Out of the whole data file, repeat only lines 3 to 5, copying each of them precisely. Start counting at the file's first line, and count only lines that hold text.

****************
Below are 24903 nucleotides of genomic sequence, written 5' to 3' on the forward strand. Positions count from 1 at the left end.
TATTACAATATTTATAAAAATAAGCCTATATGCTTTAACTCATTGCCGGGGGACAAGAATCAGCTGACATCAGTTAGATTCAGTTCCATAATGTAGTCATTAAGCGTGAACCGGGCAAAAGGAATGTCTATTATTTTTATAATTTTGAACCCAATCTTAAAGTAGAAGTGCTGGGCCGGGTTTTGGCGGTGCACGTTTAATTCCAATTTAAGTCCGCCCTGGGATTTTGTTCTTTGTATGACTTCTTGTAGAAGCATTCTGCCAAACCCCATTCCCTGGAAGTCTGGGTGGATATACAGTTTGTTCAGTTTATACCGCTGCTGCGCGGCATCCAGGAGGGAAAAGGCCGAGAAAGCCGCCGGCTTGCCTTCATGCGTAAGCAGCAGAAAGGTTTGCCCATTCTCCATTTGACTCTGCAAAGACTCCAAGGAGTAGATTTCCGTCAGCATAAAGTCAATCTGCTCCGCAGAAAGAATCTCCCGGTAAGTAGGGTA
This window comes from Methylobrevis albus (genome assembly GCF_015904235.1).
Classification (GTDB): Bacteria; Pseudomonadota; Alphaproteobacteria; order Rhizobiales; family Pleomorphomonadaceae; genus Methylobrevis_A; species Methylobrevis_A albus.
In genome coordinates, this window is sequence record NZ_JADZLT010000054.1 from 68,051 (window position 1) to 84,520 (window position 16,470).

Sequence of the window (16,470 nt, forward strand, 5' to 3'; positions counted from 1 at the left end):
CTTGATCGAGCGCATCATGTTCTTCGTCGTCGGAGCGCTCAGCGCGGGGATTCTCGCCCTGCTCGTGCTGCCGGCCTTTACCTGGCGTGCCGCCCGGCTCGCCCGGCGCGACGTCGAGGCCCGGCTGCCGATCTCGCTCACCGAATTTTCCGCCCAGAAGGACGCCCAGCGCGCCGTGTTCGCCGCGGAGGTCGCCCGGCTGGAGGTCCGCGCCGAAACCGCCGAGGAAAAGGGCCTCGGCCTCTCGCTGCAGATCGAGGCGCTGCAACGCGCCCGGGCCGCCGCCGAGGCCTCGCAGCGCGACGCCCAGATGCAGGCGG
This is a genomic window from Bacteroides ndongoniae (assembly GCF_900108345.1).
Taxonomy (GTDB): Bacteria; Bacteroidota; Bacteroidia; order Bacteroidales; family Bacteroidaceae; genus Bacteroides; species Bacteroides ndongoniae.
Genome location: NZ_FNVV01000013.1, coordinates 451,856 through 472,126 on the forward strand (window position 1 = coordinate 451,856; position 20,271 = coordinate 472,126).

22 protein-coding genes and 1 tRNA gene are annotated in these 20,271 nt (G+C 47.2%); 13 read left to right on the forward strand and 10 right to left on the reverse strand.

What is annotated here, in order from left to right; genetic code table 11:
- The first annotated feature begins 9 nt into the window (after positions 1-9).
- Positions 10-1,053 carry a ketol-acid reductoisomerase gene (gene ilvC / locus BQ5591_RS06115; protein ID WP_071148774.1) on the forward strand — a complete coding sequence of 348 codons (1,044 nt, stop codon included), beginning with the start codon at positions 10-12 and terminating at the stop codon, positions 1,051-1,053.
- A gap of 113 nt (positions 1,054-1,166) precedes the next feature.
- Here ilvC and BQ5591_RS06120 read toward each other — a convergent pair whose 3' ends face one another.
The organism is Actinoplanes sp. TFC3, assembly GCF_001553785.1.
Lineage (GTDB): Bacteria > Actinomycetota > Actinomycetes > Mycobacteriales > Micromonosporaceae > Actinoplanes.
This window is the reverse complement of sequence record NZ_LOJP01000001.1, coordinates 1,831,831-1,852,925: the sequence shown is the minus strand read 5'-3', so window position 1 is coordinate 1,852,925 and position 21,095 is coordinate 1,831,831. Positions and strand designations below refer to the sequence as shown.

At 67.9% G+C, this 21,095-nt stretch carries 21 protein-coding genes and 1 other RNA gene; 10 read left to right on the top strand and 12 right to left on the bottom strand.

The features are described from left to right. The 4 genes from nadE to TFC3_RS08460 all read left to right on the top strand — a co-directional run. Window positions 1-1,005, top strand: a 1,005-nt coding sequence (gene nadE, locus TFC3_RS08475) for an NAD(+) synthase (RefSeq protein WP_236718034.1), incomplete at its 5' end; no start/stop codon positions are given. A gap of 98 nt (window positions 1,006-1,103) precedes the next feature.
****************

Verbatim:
This window comes from Methylobrevis albus (genome assembly GCF_015904235.1).
Classification (GTDB): Bacteria; Pseudomonadota; Alphaproteobacteria; order Rhizobiales; family Pleomorphomonadaceae; genus Methylobrevis_A; species Methylobrevis_A albus.
In genome coordinates, this window is sequence record NZ_JADZLT010000054.1 from 68,051 (window position 1) to 84,520 (window position 16,470).